Scott is no stranger to sizeable advantages – five of his 10 PGA Tour wins have been by three strokes or more. He indicated he has no interest in protecting the lead, just increasing it.

“I think when you’ve got momentum, you’ve got to go with it,” he said. “Whether it’s in your round when you’re getting hot and you’re 6 under, you’ve got to think that’s going to be a day when you can push it to 10. And then when you come out the next day, you’ve got to try to get your foot on the gas as well. You never know when the momentum is going to run out.”

There’s still plenty of golf to play, but through two rounds, Adam Scott has taken the Tiger Woods script and made it his own.

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Perez skips Torrey, 'upset' with Ryder Cup standings

By Will GrayJanuary 24, 2018, 2:19 am

Pat Perez is unhappy about his standing on the U.S. Ryder Cup points list, and his situation won't improve this week.

Perez won the CIMB Classic during the fall portion of this season, and he followed that with a T-5 finish at the inaugural CJ Cup. But he didn't receive any Ryder Cup points for either result because of a rule enacted by the American task force prior to the 2014 Ryder Cup which only awards points during the calendar year of the biennial matches as well as select events like majors and WGCs during the prior year.

As a result, Perez is currently 17th in the American points race - behind players like Patrick Reed, Zach Johnson, Bill Haas and James Hahn, none of whom have won a tournament since the 2016 Ryder Cup - as he looks to make a U.S. squad for the first time at age 42.

"That kind of upset me a little bit, the fact that I'm (17) on the list, but I should probably be (No.) 3 or 4," Perez told Golf Digest. "So it kind of put a bitter taste in my mouth. The fact that you win on the PGA Tour and you beat some good players, yet you don't get any points because of what our committee has decided to do."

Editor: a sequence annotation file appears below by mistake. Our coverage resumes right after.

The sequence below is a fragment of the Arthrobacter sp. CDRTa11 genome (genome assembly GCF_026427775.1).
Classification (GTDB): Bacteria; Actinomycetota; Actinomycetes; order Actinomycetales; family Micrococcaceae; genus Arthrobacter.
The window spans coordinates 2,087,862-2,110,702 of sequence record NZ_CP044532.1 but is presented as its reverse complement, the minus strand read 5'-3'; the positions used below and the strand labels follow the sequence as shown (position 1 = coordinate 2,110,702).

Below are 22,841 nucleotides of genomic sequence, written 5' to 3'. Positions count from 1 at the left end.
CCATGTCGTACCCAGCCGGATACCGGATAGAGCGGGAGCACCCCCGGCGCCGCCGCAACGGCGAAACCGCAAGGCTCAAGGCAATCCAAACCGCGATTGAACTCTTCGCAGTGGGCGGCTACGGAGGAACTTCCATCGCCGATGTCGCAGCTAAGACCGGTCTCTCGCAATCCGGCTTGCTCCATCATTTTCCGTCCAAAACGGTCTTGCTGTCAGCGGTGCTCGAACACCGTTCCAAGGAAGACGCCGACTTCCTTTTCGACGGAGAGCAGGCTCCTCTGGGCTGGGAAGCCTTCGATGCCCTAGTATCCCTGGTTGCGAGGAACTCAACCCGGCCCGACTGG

Perez won't be earning any points this week because he has opted to tee it up at the European Tour's Omega Dubai Desert Classic. The decision comes after Perez finished T-21 last week at the Singapore Open, and it means that the veteran is missing the Farmers Insurance Open in his former hometown of San Diego for the first time since 2001.

Perez went to high school a few minutes from Torrey Pines, and he defeated a field that included Tiger Woods to win the junior world title on the South Course in 1993. His father, Tony, has been a longtime starter on the tournament's opening hole, and Perez was a runner-up in 2014 and tied for fourth last year.

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Woods favored to miss Farmers Insurance Open cut

By Will GrayJanuary 24, 2018, 1:54 am

If the Las Vegas bookmakers are to be believed, folks in the San Diego area hoping to see Tiger Woods this week might want to head to Torrey Pines early.

Woods is making his first competitive start of the year this week at the Farmers Insurance Open, and it will be his first official start on the PGA Tour since last year's event. He missed nearly all of 2017 because of a back injury before returning with a T-9 finish last month at the Hero World Challenge.

But the South Course at Torrey Pines is a far different test than Albany, and the Westgate Las Vegas SuperBook lists Woods as a -180 favorite to miss the 36-hole cut. It means bettors must wager $180 to win $100, while his +150 odds to make the cut mean a bettor can win $150 with a $100 wager.